However, when we say that there is no significant difference or the shape of the implant is not essential, it does not mean that there is no difference at all. In 2014, a study was conducted where implants of two variants were installed, see the photo below (variants “a” and “b”), cylindrical and tapered, respectively.
The implants were installed and loaded. It transpired that tapered implants with a wide thread pitch and square coil geometry have a slight advantage. If we use them, it is much easier to get torque (primary stability), and it is more convenient to work with them in most cases. However, we see that most modern implants have a root (cylindrical) shape. This is no coincidence, as it means that dentists have voted with their wallets. Let’s take a closer look at what advantages the tapered shape of dental implants has:
- The tapered shape is objectively more convenient, especially for the aspiring implant surgeon. The illustration below shows the risk of the apical part of the implant exiting through the bone in case of landing in a narrow ridge of the alveolar bone. Moreover, the preparation of the landing hole can be successful, and after that the implant itself with threads can come out at the site of narrowing of the alveolar bone (fenestration is most often carried out by the apical, less often medial part of the implant).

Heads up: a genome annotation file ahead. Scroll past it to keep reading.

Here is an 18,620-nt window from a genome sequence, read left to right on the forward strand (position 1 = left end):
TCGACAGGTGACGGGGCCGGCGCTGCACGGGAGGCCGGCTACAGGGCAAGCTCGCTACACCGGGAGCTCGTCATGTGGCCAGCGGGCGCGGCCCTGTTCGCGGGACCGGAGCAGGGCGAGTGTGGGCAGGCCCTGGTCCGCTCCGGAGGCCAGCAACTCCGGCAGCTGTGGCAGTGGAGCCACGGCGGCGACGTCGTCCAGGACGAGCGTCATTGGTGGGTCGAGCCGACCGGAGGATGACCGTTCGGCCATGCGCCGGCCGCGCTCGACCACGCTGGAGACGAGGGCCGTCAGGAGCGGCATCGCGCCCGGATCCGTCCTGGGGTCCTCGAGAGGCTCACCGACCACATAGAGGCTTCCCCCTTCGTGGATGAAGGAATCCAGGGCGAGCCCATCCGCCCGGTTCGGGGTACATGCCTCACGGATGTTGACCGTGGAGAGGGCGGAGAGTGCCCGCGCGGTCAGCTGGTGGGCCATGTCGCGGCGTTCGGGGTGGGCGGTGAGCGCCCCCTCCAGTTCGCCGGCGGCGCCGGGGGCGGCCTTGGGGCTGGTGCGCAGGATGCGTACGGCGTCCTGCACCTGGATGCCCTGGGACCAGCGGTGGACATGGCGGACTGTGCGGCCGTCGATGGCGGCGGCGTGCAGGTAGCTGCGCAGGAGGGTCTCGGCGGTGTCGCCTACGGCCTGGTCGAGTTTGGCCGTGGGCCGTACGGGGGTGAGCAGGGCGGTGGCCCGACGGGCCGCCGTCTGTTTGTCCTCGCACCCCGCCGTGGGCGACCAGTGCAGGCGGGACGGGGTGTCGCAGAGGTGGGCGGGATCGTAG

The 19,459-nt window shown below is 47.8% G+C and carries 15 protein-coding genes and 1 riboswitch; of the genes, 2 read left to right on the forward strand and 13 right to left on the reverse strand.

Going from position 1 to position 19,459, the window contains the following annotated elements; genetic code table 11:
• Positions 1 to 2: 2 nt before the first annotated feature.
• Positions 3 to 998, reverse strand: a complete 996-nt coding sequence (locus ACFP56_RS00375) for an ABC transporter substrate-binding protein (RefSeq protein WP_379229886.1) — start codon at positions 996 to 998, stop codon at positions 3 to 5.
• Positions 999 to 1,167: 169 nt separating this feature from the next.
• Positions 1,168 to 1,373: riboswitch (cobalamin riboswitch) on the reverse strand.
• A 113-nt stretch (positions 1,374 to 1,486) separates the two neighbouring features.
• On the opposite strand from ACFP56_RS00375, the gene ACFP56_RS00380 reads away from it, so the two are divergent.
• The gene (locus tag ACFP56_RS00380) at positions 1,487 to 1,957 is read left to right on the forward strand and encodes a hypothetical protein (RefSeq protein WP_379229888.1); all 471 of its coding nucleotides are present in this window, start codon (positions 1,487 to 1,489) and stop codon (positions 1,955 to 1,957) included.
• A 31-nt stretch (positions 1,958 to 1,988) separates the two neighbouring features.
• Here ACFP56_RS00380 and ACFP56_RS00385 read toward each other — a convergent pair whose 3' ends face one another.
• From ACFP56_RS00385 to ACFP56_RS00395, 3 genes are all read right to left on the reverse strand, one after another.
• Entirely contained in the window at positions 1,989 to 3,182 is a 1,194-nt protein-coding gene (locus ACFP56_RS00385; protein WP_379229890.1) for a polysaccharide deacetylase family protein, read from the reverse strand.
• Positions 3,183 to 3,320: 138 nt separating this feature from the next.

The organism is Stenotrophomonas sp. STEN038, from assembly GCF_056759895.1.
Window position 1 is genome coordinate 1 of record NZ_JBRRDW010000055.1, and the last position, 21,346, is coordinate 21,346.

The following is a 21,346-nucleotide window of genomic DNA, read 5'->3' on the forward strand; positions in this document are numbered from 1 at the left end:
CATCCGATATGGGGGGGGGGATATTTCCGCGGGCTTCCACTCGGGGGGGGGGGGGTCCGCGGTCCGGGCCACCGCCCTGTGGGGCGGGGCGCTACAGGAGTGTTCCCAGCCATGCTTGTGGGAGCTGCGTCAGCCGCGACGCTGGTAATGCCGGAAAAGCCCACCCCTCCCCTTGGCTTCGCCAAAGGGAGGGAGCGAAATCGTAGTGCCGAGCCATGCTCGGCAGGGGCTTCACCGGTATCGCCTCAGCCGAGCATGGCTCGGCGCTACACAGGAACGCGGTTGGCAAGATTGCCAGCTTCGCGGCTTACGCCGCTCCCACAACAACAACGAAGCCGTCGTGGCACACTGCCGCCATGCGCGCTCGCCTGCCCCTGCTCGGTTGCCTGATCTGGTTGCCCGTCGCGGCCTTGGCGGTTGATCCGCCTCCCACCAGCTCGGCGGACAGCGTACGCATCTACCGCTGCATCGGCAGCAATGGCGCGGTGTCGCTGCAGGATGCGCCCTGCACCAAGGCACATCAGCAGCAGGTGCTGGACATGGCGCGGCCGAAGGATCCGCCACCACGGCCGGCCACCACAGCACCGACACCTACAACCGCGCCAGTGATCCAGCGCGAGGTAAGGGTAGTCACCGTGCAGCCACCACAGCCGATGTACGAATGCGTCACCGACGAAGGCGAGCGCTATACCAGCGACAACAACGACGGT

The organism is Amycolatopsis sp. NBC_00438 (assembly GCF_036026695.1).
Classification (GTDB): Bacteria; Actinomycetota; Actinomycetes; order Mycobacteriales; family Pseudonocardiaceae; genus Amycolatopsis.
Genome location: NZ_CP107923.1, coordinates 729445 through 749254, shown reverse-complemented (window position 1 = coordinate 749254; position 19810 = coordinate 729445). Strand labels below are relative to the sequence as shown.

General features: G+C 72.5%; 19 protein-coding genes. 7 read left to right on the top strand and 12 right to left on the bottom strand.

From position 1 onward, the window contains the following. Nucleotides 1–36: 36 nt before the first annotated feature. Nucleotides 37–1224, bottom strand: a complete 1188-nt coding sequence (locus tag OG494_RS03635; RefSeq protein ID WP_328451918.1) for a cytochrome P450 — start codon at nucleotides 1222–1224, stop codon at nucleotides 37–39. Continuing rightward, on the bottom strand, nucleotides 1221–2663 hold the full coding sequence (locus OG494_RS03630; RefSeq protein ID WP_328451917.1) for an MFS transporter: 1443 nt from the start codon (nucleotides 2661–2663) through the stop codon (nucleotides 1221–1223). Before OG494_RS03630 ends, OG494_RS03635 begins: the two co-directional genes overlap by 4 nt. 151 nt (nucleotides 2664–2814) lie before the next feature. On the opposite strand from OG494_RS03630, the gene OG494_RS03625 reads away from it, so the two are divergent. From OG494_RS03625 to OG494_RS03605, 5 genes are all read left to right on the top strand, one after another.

It seems clear that the tapered shape of the dental implant dramatically reduces the risk of fenestration.
- There are less anatomical restrictions. The tapered implant fits more easily between living roots in difficult cases, see illustration below.
Such cases are not infrequent after orthodontic interventions, when the dentition has to be moved apart to tilt individual teeth, etc.
For example, it happens that there is no second incisor (not even a tooth embryo) and the orthodontist prepares the space between the canine and the central incisor. In this case, the roots of living teeth converge as shown in the illustration above. The risk of hitting one of the roots with a parallel-walled (cylindrical) implant is noticeably higher compared to a tapered one.In addition, in the case of using a tapered implant, it is much more convenient for a specialist to bypass the sinuses, see the photo below. There is also less risk of injury to the nerve when it comes to the lower jaw.
- The tapered apex of the implant ensures better primary stability by reducing the drilling diameter and increasing the compression. Please see the picture below. The difference is especially noticeable when working in a soft bone.